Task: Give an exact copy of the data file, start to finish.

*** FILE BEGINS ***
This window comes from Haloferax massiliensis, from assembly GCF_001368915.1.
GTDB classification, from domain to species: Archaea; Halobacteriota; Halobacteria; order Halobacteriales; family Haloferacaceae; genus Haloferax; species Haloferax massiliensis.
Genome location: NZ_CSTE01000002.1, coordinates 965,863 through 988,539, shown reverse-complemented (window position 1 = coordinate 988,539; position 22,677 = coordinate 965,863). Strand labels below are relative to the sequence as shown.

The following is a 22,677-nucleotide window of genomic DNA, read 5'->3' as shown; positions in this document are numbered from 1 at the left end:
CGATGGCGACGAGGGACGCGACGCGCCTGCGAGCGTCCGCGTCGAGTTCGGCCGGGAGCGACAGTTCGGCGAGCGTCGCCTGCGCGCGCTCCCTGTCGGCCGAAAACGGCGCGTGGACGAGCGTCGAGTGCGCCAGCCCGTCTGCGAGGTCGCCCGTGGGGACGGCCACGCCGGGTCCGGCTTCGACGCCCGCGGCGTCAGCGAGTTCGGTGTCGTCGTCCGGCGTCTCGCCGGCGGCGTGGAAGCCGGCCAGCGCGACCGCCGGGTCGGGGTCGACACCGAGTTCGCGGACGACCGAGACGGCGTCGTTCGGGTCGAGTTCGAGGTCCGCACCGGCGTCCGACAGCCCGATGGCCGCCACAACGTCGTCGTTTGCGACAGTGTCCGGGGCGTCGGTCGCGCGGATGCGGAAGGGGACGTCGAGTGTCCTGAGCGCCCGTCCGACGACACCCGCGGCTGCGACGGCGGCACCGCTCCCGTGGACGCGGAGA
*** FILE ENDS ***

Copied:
This window comes from Haloferax massiliensis, from assembly GCF_001368915.1.
GTDB classification, from domain to species: Archaea; Halobacteriota; Halobacteria; order Halobacteriales; family Haloferacaceae; genus Haloferax; species Haloferax massiliensis.
Genome location: NZ_CSTE01000002.1, coordinates 965,863 through 988,539, shown reverse-complemented (window position 1 = coordinate 988,539; position 22,677 = coordinate 965,863). Strand labels below are relative to the sequence as shown.

The following is a 22,677-nucleotide window of genomic DNA, read 5'->3' as shown; positions in this document are numbered from 1 at the left end:
CGATGGCGACGAGGGACGCGACGCGCCTGCGAGCGTCCGCGTCGAGTTCGGCCGGGAGCGACAGTTCGGCGAGCGTCGCCTGCGCGCGCTCCCTGTCGGCCGAAAACGGCGCGTGGACGAGCGTCGAGTGCGCCAGCCCGTCTGCGAGGTCGCCCGTGGGGACGGCCACGCCGGGTCCGGCTTCGACGCCCGCGGCGTCAGCGAGTTCGGTGTCGTCGTCCGGCGTCTCGCCGGCGGCGTGGAAGCCGGCCAGCGCGACCGCCGGGTCGGGGTCGACACCGAGTTCGCGGACGACCGAGACGGCGTCGTTCGGGTCGAGTTCGAGGTCCGCACCGGCGTCCGACAGCCCGATGGCCGCCACAACGTCGTCGTTTGCGACAGTGTCCGGGGCGTCGGTCGCGCGGATGCGGAAGGGGACGTCGAGTGTCCTGAGCGCCCGTCCGACGACACCCGCGGCTGCGACGGCGGCACCGCTCCCGTGGACGCGGAGA